An overwhelming majority of present-day Palestinians see violence against Israelis as a legitimate and effective use of force, and 54% support the use of attacks on Israeli civilians in general. That Palestinian support rises to 84% for attacks on Israeli settlers.[2] More so, Palestinians do not shy away from venerating shahids, those who die carrying out attacks on Israelis, and even go so far as to naming streets in their honor.[2]

As stated, much discord between Arabs and Jews goes back many generations, yet some have argued that the discord has been further promulgated by the surge of modern “historians,” argued to consist mainly of liberal social scientists not actual historians (i.e. revisionists), who aim to shift culpability of the Six-Day War away from the Arab-alliance to the state of Israel.[1] No one denies that since the end of the war, in newly occupied territories, a handful of Israeli individuals, some would argue such as Moshe Dayan, became disillusioned with power and treated Arabs brutally and inhumanely. This certainly added fuel to the fire of disaffection. At the same time, many argue that it would be hard to find a modern, well-respected Israeli politician who would vociferously support such treatment of Palestinian citizens. I wonder if the same assertion can be made of modern, well-respected Palestinian leaders.

I write from thousands of feet above the clouds and have yet to step foot on Israel and begin my education journey on the Six-Day War. Nonetheless, there are a few claims that my readings seem to reach consensus on about the war:

  1. Arab nations greatly opposed the statehood of Israel, and still do so as of today. In fact, the Arab rejection of the Jewish state is the general cause of the Six-Day War. Abdel Rahman Azzam in 1947 said of Israel, “You are not a fact at all.”[3] Many Arab nations refuse to compete against Israel in the Olympic games as a sign of solidarity on this matter.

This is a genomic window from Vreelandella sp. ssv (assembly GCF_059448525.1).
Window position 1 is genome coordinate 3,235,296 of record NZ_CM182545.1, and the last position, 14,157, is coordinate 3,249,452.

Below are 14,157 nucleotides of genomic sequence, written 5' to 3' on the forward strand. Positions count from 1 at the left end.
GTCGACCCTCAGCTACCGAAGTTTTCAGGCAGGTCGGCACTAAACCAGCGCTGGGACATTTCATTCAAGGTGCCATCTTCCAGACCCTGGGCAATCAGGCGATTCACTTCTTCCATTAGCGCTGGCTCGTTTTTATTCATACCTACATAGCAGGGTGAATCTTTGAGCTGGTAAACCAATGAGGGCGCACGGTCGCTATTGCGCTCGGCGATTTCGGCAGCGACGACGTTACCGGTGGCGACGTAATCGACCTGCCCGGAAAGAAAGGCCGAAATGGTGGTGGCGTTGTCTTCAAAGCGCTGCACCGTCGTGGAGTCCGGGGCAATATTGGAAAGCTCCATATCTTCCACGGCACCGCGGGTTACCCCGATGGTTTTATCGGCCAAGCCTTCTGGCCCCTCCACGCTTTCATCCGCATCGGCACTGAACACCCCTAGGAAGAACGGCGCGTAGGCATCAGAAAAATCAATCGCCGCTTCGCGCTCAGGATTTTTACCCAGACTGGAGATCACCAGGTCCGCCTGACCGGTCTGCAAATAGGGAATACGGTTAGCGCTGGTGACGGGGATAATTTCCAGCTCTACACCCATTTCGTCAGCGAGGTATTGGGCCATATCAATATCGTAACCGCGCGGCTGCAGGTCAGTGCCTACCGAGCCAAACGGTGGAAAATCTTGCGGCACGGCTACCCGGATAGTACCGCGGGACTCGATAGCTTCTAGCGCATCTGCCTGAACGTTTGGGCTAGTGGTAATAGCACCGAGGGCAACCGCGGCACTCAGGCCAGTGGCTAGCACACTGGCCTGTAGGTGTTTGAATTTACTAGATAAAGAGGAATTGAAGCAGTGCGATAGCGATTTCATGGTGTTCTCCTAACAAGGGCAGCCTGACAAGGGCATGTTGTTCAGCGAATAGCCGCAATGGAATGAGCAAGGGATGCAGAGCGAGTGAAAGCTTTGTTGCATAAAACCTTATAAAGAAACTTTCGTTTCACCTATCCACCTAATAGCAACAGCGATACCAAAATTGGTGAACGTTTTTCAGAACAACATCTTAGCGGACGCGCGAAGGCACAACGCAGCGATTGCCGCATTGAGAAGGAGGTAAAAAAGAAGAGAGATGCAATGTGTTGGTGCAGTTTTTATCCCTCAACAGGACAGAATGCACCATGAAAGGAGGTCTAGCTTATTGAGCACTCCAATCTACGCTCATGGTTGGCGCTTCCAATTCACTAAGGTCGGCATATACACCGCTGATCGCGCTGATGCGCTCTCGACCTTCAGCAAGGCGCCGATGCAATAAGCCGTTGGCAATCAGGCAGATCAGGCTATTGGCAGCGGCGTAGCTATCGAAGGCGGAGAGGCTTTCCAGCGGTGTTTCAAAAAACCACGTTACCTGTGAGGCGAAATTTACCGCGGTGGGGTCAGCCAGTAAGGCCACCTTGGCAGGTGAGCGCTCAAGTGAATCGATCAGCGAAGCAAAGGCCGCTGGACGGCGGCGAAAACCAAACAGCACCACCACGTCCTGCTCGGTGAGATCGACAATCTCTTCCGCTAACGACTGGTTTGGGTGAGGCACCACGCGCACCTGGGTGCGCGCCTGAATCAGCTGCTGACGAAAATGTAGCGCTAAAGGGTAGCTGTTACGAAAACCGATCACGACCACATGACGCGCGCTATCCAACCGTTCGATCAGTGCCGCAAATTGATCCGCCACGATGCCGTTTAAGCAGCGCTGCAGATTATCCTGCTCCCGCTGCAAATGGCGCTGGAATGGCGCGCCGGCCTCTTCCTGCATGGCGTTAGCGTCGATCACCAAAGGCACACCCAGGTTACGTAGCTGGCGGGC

2. The catalyst to justify Egyptian mobilization against Israel was a false Soviet warning that Israeli troops were organizing along the Syrian border. This is a report that General Fawzi of Egypt advised was a completely false assessment to Egyptian president Gamal Abdel Nasser.[3] To this day, many Palestinians believe that Israel intends to extend its borders farther out and completely expel Arabs from the region.[2]
  3. Egypt escalated tensions with Israel. This occurred when Egypt aligned forces with the nations of Jordan, Iraq, Syria, and Saudi Arabia (to name a few) against Israel and by closing off the Straight of Tiran on May 22, 1967.[3]
  4. The Arab nations sought to entirely destroy the Israeli state and its people. Iraqi president Abdel Rahman Aref said in 1967 that they hoped to “remove Israel from the map.”[3]
  5. Israel’s victory in the war was a miracle and it was resounding. With Egypt and the Arab nations delusional with power, and with Britain and the U.S. both deciding to remain neutral, the odds were stacked heavily against Israel. Nonetheless, when the war began Israel neutralized Egypt’s air force almost entirely in only a matter of 3 hours,[3] they gained control of the Old City within 3 days, and although incurring 800 casualties, they left the Egyptian forces with more than 15,000 casualties.[4] And as is clear from the title given to this war, they won the battle in a matter of 6 days.
  6. Lastly, Israel acted in self-defense. With no actual Israeli threat at the borders of Syria,[3] with the release of 30-year old classified Israeli documents which reveal Israeli sentiments and attempts to ameliorate tensions before the war,[1] and with the fact that the result of the war did not end with greater amounts of land occupied by Israel (many Israelis argued that with the Egyptian and Arab forces depleted they could have easily captured Cairo, Damascus, and Amman), we are presented with reasonable evidence that suggests that Israel acted in a manner sufficient to (1) secure its defense and (2) reinforce its sovereignty.

There will be many first-hand accounts of the war that I will encounter in these next few days. Historians, archeologists, and Jewish leaders will more amply explain the unfolding of events that led up to the Six-Day War and the impact that its consequences continue to have on the region.

I am moments away from stepping into the Holy Land, from walking where Jesus walked, eating and dining where the Apostles ministered. What will I learn? I imagine it will be an unforgettable educational journey. After all, this was a war Israel will never forget.

Footnotes
1. Azure, 1999
2. Mosaic, 2015
3. Middle East Forum, 2017
4. The New Yorker, 2007

Significance over Success